Last week we found MOLD growing in our apartment. Nasty, disgusting, growing like crazy, MOLD. Not only was it in our apartment, but it was making it's home right next to the window where my boys sleep beside each night. Gross. And not liveable. Needless to say, we were pretty upset and went to talk to our apartment manager right away, and although the company is great and this lady is as nice as she can be, they aren't willing to fix the problem completely. So, as parents, there's no way we were going to let our babies sleep in a mold-infested house longer than they had to. We debated and deliberated for days and came up with a solution we think will be best for our family: we're going to move in with my parents again. I know, I know, right about now most of you are thinking we are absolutely nuts, and we probably are, but it seems like the best option. Once we decided that, we only had a few days to sign all of the papers and move our things out (which we're still in the middle of doing)...if you know Adam and I, we aren't for moving slowly, and this is no exception, although this one isn't entirely our choice:) Thus I come to the point of this blog post: boxing up our life again.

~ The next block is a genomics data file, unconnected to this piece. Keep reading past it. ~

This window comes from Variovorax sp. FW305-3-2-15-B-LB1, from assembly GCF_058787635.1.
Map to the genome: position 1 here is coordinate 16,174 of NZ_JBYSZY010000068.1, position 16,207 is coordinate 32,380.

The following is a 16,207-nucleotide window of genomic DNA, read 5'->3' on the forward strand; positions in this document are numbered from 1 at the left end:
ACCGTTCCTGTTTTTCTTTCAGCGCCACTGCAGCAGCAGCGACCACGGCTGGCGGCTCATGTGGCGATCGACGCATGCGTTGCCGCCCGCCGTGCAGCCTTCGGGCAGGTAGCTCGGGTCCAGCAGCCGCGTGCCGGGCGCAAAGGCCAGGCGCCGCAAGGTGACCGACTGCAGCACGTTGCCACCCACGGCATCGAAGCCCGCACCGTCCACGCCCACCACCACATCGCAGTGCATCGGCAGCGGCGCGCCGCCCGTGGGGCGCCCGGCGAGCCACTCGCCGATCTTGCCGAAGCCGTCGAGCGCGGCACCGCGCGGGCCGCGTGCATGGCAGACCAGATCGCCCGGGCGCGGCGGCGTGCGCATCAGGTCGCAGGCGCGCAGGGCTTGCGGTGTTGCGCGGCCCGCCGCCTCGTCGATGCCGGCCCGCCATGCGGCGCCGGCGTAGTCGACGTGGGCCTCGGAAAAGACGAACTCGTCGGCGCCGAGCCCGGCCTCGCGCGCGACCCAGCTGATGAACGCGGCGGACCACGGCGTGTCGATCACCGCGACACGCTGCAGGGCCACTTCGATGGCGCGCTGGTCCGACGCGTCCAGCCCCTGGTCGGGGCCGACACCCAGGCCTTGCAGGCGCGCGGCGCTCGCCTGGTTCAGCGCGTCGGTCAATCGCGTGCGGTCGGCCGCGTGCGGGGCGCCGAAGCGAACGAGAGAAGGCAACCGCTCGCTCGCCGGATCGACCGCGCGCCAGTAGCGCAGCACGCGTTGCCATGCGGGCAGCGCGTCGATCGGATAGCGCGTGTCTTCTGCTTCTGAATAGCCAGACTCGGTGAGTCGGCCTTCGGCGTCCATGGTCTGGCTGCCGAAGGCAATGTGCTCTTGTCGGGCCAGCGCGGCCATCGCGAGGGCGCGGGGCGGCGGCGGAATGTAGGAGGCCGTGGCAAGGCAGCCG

But it's different this time. This time I'm not boxing up our "life" and our "things" for a few days or even a few weeks while we drive across the country or move somewhere new. I'm packing our things up for years, possibly. Can I just say I was not as emotionally prepared as I imagined I would be for this moment? In my head and my heart I knew I had almost a whole year to prepare myself to say "goodbye" to our American life: our extra clothes and shoes, our boys having their own rooms and a semi-ridiculous amount of toys, my very own kitchen with my own cooking supplies, etc. Granted, I realize I'm not saying goodbye to American life altogether, we're still going to be here until the end of this year, but still...I admit it, I am completely, totally grieving "STUFF". A day hasn't gone by this week that I haven't shed a tear (ok, several...maybe some sobs too) over all of our things being sold or given away. Don't get me wrong - I am beyond stoked at this new adventure in our life we'll be going on soon...I just didn't expect this part to happen so soon. My parents are still living in a small rental house in Greensboro until they sell their house in Charlotte, so we really are having to get rid of almost everything, or else store it until we return from overseas. I'm having to pack boxes that say FRANCE/AFRICA on the label...oh my goodness. I admit it, I'm definitely more attached to material possessions than I thought I was...this week has been hard, we've had to make a lot of tough decisions, but it has been healing as well. I honestly believe when you make a choice like we have to follow God's plan for us and head overseas, living all of our loved ones and "stuff" behind, there is a grieving period. And I'm in the middle of it...and it will probably not be a short grieving period, throughout this year and while we're gone, I'm sure I'll feel different stages of grief. It is still so liberating and healing to know that God knew this was going to happen - He knows how we feel and even feels with us. Our God is a God of emotion as well and it's just nice to know that sometimes...it's ok to grieve (in a healthy way of course) and that our grief is one step closer to the bigger plan He's had for us all along.